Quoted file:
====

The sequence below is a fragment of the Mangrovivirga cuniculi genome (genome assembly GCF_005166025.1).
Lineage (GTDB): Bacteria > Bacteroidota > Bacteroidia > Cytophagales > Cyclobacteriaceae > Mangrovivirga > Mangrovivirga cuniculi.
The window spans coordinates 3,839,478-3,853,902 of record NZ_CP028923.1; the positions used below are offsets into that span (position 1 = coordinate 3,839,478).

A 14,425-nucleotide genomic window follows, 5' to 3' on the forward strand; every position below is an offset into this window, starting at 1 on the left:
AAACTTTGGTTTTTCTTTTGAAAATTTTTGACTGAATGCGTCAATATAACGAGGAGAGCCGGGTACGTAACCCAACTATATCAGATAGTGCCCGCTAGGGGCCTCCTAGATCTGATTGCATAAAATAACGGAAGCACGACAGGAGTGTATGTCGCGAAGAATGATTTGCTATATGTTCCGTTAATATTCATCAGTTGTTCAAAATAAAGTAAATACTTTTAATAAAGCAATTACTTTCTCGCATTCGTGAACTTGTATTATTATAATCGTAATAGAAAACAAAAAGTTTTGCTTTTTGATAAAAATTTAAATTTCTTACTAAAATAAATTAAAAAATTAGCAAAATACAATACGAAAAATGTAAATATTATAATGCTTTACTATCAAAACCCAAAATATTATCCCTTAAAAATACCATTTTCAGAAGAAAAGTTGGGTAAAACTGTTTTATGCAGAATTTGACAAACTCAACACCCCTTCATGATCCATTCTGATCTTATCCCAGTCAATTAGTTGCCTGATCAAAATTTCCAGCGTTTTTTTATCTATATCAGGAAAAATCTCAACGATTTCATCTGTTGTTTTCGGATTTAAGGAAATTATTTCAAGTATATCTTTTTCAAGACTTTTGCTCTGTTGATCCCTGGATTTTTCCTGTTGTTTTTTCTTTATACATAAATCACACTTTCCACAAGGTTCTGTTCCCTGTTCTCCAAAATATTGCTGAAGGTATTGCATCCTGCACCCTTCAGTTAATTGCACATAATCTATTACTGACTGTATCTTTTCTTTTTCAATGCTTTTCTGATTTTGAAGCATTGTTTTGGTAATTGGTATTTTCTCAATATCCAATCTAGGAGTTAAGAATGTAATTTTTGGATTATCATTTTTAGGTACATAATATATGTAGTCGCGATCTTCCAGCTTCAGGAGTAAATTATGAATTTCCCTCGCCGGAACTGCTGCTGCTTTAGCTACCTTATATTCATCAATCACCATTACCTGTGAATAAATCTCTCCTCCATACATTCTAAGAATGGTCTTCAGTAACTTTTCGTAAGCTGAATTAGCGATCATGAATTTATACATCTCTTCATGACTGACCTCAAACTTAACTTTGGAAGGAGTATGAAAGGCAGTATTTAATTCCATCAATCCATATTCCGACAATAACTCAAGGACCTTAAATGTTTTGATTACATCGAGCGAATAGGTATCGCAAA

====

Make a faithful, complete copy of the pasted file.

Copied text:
The sequence below is a fragment of the Mangrovivirga cuniculi genome (genome assembly GCF_005166025.1).
Lineage (GTDB): Bacteria > Bacteroidota > Bacteroidia > Cytophagales > Cyclobacteriaceae > Mangrovivirga > Mangrovivirga cuniculi.
The window spans coordinates 3,839,478-3,853,902 of record NZ_CP028923.1; the positions used below are offsets into that span (position 1 = coordinate 3,839,478).

A 14,425-nucleotide genomic window follows, 5' to 3' on the forward strand; every position below is an offset into this window, starting at 1 on the left:
AAACTTTGGTTTTTCTTTTGAAAATTTTTGACTGAATGCGTCAATATAACGAGGAGAGCCGGGTACGTAACCCAACTATATCAGATAGTGCCCGCTAGGGGCCTCCTAGATCTGATTGCATAAAATAACGGAAGCACGACAGGAGTGTATGTCGCGAAGAATGATTTGCTATATGTTCCGTTAATATTCATCAGTTGTTCAAAATAAAGTAAATACTTTTAATAAAGCAATTACTTTCTCGCATTCGTGAACTTGTATTATTATAATCGTAATAGAAAACAAAAAGTTTTGCTTTTTGATAAAAATTTAAATTTCTTACTAAAATAAATTAAAAAATTAGCAAAATACAATACGAAAAATGTAAATATTATAATGCTTTACTATCAAAACCCAAAATATTATCCCTTAAAAATACCATTTTCAGAAGAAAAGTTGGGTAAAACTGTTTTATGCAGAATTTGACAAACTCAACACCCCTTCATGATCCATTCTGATCTTATCCCAGTCAATTAGTTGCCTGATCAAAATTTCCAGCGTTTTTTTATCTATATCAGGAAAAATCTCAACGATTTCATCTGTTGTTTTCGGATTTAAGGAAATTATTTCAAGTATATCTTTTTCAAGACTTTTGCTCTGTTGATCCCTGGATTTTTCCTGTTGTTTTTTCTTTATACATAAATCACACTTTCCACAAGGTTCTGTTCCCTGTTCTCCAAAATATTGCTGAAGGTATTGCATCCTGCACCCTTCAGTTAATTGCACATAATCTATTACTGACTGTATCTTTTCTTTTTCAATGCTTTTCTGATTTTGAAGCATTGTTTTGGTAATTGGTATTTTCTCAATATCCAATCTAGGAGTTAAGAATGTAATTTTTGGATTATCATTTTTAGGTACATAATATATGTAGTCGCGATCTTCCAGCTTCAGGAGTAAATTATGAATTTCCCTCGCCGGAACTGCTGCTGCTTTAGCTACCTTATATTCATCAATCACCATTACCTGTGAATAAATCTCTCCTCCATACATTCTAAGAATGGTCTTCAGTAACTTTTCGTAAGCTGAATTAGCGATCATGAATTTATACATCTCTTCATGACTGACCTCAAACTTAACTTTGGAAGGAGTATGAAAGGCAGTATTTAATTCCATCAATCCATATTCCGACAATAACTCAAGGACCTTAAATGTTTTGATTACATCGAGCGAATAGGTATCGCAAA